Regenerative Agriculture Redefined
The term Regenerative Agriculture is cropping up all over the place. The annals of the internet are growing almost daily with articles, blog posts, tags, and tweets about farmers, corporations, and foundations shifting their attention toward the new hot thing: Regenerative Agriculture.
It is wonderful to see such a broad-scale conversation happening about agriculture, ecosystem health, and soil carbon. Unfortunately, in all the buzz, some of the definitions of Regenerative Agriculture that have emerged do not live up to its full potential. Many focus solely on soil carbon, ignoring biodiversity, water cycles, and human wellbeing. And while soil fertility and carbon sequestration are hugely important to our planet’s capacity to grow food, they are the tip of the iceberg as far as what Regenerative Agriculture can mean and do for us.
After months of consultation with hundreds of farmers, ranchers, designers, and companies around the world, Terra Genesis International has developed a new and holistic definition of Regenerative Agriculture:
Regenerative Agriculture is a system of farming principles and practices that increases biodiversity, enriches soils, improves water cycles, and enhances ecosystem services.
Regenerative Agriculture aims to capture carbon in soil and aboveground biomass, reversing current global trends of atmospheric accumulation. At the same time, it offers increased yields, resilience to climate instability, and higher health and vitality for farming communities.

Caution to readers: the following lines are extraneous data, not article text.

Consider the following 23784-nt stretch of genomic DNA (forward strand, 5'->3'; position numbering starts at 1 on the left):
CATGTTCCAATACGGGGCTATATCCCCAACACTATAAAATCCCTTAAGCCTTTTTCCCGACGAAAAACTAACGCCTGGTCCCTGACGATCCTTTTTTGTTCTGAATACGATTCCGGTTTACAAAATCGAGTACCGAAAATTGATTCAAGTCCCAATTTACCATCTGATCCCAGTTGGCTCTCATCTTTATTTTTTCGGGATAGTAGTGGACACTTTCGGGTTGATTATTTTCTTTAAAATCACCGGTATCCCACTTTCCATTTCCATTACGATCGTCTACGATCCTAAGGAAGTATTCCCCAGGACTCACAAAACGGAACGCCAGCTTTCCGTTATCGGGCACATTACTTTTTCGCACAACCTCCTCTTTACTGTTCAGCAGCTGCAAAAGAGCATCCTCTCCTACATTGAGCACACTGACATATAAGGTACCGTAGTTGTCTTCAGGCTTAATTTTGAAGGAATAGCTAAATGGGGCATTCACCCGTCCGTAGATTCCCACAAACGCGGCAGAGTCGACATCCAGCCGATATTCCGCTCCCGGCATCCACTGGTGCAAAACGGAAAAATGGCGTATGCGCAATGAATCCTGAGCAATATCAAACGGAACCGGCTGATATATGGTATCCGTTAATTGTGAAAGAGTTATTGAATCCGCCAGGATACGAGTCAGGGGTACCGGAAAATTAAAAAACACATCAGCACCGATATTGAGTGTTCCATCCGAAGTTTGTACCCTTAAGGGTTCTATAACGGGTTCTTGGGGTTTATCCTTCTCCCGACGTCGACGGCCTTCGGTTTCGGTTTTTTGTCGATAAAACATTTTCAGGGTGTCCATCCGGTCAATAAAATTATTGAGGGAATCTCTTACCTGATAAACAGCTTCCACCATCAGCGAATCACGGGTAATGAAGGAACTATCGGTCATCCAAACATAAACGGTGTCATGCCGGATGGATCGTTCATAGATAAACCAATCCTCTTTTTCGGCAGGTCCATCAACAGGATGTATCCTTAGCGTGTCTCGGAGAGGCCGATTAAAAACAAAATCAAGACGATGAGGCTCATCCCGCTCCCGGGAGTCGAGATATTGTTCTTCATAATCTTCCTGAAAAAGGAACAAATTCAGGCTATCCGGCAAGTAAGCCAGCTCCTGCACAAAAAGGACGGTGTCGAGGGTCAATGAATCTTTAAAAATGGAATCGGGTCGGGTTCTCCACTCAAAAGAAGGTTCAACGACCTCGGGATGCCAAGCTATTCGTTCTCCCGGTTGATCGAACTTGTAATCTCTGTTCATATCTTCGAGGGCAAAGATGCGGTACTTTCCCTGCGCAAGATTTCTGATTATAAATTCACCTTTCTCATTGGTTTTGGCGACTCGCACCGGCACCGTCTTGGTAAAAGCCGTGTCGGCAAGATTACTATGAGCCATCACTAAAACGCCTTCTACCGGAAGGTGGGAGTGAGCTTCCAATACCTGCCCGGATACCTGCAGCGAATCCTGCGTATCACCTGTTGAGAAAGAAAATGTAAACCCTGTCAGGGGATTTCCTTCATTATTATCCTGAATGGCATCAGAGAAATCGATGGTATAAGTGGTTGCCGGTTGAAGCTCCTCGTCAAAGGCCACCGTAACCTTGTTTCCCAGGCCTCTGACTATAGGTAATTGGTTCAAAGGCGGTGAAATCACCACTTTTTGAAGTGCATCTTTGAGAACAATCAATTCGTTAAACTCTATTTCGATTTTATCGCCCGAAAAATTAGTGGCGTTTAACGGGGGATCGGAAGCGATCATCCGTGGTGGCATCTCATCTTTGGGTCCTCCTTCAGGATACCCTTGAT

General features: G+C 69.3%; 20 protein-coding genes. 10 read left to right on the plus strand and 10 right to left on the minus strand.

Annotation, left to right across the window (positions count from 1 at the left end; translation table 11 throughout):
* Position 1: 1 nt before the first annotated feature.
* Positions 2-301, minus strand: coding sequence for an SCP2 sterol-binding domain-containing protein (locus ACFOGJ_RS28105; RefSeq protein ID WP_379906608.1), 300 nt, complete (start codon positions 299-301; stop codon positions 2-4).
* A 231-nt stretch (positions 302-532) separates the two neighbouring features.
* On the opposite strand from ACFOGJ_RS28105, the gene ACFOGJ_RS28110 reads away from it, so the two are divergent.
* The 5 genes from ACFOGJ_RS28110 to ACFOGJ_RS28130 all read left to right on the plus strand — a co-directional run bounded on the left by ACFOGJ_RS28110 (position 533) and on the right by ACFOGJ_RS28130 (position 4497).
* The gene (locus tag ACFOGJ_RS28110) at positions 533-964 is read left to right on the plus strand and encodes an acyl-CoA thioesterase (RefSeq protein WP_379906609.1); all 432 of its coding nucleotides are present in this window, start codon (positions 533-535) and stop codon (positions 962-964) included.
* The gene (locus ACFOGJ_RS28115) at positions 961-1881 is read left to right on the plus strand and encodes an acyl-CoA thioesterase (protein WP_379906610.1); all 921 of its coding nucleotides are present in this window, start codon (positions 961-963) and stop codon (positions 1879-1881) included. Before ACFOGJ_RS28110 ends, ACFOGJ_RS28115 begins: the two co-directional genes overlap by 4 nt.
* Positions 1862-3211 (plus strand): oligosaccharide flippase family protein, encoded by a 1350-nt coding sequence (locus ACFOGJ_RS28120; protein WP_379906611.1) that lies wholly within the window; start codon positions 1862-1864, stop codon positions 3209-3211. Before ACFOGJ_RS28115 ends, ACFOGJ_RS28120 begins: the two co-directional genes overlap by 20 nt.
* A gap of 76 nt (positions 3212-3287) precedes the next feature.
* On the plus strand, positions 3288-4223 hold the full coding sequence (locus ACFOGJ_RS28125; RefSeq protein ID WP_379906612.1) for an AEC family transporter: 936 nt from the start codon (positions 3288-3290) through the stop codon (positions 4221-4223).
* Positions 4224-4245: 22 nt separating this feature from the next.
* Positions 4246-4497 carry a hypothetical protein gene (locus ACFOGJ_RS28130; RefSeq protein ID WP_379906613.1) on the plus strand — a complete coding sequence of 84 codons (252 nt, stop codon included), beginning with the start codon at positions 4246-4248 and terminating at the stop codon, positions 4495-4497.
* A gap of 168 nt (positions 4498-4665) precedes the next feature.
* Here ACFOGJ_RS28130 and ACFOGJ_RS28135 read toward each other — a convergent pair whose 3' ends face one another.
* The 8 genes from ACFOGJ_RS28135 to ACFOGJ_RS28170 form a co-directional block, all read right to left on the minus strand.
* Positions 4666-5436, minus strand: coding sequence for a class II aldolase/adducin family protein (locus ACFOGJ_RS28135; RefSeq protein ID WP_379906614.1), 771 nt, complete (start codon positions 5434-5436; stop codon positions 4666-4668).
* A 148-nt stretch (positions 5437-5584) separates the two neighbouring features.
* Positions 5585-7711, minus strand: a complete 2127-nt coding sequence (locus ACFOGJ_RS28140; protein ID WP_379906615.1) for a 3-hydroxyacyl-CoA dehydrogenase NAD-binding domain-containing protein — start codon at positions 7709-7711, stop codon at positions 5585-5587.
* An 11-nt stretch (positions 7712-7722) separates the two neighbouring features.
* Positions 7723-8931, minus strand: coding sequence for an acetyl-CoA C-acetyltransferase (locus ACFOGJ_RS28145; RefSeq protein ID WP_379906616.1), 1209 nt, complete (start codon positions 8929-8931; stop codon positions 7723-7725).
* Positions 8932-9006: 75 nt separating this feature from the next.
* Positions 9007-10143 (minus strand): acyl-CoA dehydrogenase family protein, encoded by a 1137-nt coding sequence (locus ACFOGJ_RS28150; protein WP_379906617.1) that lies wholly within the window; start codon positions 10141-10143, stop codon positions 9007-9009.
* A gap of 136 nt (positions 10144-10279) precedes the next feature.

The system draws from decades of scientific and applied research by the global communities of organic farming, agroecology, Holistic Management, agroforestry, and permaculture.
All Regenerative Agriculture Practices are guided by Principles, which are uniquely applied to each specific climate and bioregion:
- Progressively improve whole agroecosystems (Soil, water, and biodiversity).
- Create context-specific designs and make holistic decisions that express the essence of each farm.
- Ensure and develop just and reciprocal relationships amongst all stakeholders.
- Continually grow and evolve individuals, farms, and communities to actualize their innate potential.
From these four emerge a diversity of Practices, which have been most extensively defined and studied for the first Principle. This definition presents these most-explored Regenerative Agriculture Practices, leaving space to articulate Practices for the other Principles in the future. Some of the Regenerative Agriculture Practices that can progressively improve whole agroecosystems are No-Till Farming, Organic Annual Cropping, Compost & Compost Tea, Biochar & Terra Preta, Pasture Cropping, Managed Grazing (HM, Savory HM, AMP, MIG), Animal Integration, Aquaculture, Perennial Crops, Silvopasture, Agroforestry. (Here’s Sheldon Frith’s list for some diversity.)
A comprehensive list and description of climate-specific Regenerative Agriculture Practices is available in The Carbon Farming Solution: A Global Toolkit of Regenerative Agriculture (Toensmeier, 2016).
Regenerative Agriculture develops out of the living system of connection between humans and their ecosystem through agriculture. Like living systems, Regenerative Agriculture will evolve and grow. This definition is a starting point: We welcome a global conversation to continue developing and improving it so we can effectively reverse climate change and regenerate the planet.
What are your thoughts on Regenerative Agriculture? What will happen if the “definition” only includes soil carbon? What’s the most important action you can take to grow adoption of Regenerative Agriculture in the world?
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